Commentator Andrew Lam immigrated to this country when he was 11 years old. He says that for him the process of becoming an American was also about growing up.

ANDREW LAM: A few months after I came to America at the end of the Vietnam War, my voice started to break. I went from a sweet sounding child speaking Vietnamese to a craggy-sounding teenager speaking broken English. You sound like a hungry duck, my older brother was fond of teasing me. By then I had practically stopped speaking Vietnamese. When I first answered in Vietnamese to the English teacher's question that first day in seventh grade, the entire class erupted in laughter. I remember feeling terrible shame.

So I desperately embraced English so I wouldn't stand out. Each morning, each night, I practice vocabulary words out loud. I mimicked characters on TV, and memorized entire commercials and recite them like mantras in order to sound like an American. Trouble was, at home, in our Vietnamese refugee home, the smell of fish sauce wafted along with the smell of incense from the newly built altar that housed photos of the dead, and speaking English was a no-no, and my parents constantly scolded me. Then one day my brother said with a serious voice, mom and dad told you not to speak English all the time and you didn't listen, now look what happened. You shattered your vocal cord, that is why you sound like a duck. Since no one bothered to tell me about the birds and the bees I fully believed him. I was duped for what seemed like a long, long time until a classmate told me in very frank terms what puberty entails.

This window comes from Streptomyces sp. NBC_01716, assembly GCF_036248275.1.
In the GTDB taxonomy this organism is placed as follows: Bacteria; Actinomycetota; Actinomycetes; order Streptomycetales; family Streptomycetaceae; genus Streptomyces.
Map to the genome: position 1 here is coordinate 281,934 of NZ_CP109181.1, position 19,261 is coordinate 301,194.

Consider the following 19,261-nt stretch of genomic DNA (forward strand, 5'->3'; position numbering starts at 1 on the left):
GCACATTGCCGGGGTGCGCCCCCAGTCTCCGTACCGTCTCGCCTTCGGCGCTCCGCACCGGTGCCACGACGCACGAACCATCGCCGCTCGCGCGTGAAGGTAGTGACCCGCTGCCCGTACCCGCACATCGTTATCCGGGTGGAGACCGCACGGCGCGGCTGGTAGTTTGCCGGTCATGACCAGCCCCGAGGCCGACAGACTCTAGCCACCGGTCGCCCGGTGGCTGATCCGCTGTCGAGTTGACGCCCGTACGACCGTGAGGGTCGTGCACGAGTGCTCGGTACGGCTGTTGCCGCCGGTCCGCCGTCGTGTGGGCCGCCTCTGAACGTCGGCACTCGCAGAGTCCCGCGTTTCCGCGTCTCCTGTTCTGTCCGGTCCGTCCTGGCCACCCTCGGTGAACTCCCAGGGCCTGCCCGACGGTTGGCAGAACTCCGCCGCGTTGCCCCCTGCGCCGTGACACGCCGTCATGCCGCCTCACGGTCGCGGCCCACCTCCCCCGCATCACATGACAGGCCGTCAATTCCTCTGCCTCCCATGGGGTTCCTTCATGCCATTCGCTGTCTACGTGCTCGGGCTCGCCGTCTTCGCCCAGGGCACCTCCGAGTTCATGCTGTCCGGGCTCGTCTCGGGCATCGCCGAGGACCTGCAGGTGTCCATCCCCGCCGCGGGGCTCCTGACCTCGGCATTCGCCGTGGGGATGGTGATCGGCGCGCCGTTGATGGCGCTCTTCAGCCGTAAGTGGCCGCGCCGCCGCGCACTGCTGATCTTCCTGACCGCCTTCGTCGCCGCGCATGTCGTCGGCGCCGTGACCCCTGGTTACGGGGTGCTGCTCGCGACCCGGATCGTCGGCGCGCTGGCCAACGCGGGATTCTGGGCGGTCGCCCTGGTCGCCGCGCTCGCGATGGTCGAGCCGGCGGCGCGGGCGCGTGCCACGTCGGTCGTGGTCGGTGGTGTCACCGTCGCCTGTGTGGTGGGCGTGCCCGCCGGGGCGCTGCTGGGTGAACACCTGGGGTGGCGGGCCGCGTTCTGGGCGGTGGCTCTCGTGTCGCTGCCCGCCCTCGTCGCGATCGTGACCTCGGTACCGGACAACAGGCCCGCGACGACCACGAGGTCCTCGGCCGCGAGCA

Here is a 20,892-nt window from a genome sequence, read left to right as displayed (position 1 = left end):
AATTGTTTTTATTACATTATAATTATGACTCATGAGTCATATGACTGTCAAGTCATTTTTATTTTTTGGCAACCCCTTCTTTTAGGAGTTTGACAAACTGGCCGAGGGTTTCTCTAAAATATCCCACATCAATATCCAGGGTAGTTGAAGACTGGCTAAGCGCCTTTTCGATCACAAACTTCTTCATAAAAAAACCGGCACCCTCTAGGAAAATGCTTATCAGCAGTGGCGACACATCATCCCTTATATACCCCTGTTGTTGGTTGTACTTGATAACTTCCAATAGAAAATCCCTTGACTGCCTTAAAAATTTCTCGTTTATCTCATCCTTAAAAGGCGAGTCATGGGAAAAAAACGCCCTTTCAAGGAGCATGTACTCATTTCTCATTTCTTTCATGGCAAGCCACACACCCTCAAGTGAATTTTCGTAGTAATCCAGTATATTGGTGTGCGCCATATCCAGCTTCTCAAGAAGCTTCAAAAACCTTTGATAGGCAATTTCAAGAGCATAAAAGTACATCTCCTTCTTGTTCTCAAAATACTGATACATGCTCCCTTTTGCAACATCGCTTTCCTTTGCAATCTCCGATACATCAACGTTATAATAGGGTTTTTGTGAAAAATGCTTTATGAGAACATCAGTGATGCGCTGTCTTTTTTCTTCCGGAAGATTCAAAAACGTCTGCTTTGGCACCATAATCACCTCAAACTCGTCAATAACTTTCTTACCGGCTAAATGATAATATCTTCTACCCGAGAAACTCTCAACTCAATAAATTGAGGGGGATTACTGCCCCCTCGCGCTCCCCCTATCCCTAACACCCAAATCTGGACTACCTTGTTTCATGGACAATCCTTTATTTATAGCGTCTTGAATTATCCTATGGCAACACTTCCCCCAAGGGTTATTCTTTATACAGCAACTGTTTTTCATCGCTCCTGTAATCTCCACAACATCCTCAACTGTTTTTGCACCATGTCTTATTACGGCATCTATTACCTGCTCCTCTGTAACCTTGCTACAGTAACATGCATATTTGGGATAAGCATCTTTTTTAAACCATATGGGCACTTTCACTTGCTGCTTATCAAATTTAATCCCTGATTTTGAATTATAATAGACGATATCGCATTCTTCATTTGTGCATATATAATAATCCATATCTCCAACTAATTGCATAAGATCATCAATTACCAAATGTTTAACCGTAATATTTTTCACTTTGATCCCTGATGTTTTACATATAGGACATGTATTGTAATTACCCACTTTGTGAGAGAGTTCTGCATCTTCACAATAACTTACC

But I also remember being of two minds. While I mourn the loss of my homeland, I, at the same time, marveled at how speaking a new language could change me. After all, I was at an age where magic and reality share a porous border and speaking English was like chanting magical incantations. It was reshaping me from inside out. Speaking English I had a markedly different personality. I was a sunny, upbeat, silly and sometimes wickedly sharp-tongued kid. I whisper sweet compliments to Chinese girls and made them blush. I cursed and joked with friends and made them laugh. I bantered and cavorted with teachers and made myself their pet. No sorrow, no sadness clung to my new language. And even though I sounded like a hungry duck speaking broken English, a wild river full of possibilities flowed effortlessly from my new tongue.

NORRIS: Andrew Lam is the author of the book Perfume Dreams: Reflections on the Vietnamese Diaspora. He's the editor of New American Media.

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